By Jacob Probus | August 12th, 2010
Journalism is a unique profession. It’s constantly evolving, forever changing, perpetually growing and conforming to the society it serves. If you want to be a good journalist you have to stay on top of the thing, keep your finger on the proverbial pulse.
There are several ways you can do that.
You could go back to school and get a master’s degree or a doctorate, but that’s pretty expensive and we journalists aren’t known for our vast wealth.
You can take advantage of training programs put on by your local chapter or your region or your state’s press association. I took part in a fantastic open records/open meetings webinar that the Alabama Press Association hosted. The association’s lawyer taught the class.
There’s a vast wealth of information online and in books published about the craft. Poynter’s NewsU is a great online source for top-notch classes and webinars, free or cheap or otherwise. (www.newsu.org)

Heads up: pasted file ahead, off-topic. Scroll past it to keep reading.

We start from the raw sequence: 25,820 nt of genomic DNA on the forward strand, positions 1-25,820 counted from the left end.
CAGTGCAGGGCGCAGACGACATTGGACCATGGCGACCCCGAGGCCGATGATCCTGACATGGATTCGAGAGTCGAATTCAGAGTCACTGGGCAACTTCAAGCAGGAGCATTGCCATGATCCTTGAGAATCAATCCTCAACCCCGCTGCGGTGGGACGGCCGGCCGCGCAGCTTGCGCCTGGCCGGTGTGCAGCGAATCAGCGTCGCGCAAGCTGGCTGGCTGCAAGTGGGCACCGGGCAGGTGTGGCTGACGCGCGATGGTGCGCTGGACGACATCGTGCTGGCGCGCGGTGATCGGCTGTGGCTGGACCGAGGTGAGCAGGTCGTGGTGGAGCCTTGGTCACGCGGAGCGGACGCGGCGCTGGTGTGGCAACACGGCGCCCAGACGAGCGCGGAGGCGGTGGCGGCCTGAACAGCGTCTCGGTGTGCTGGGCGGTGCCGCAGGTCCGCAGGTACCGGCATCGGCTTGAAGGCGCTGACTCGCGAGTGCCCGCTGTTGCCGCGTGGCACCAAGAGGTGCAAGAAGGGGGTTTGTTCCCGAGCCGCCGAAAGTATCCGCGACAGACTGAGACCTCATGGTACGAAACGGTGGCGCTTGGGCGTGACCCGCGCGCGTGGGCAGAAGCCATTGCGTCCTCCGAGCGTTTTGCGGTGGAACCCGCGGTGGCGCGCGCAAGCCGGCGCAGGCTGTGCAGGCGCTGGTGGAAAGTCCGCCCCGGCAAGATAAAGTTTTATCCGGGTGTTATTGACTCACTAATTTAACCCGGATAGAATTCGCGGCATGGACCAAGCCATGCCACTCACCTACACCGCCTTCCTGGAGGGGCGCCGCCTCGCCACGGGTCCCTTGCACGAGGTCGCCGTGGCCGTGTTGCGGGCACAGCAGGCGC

And speaking of Poynter, you can sign up for one of their on-site workshops or seminars. They aren’t exactly cheap, but they’re well worth the investment. Plus, hey, the institute is in south Florida…on the beach…you see where I’m going here, right? And nothing comes close to a Poynter experience (all right…media bias, anyone?). (www.poynter.org)
These are just a few suggestions. There are many more options for the continuing journalistic education. Whatever path you choose, you can never go wrong in furthering your knowledge base, your education, and your skill set. A guy I wrote a profile about once told me, “If you’re going to quit learning, you might as well just die.”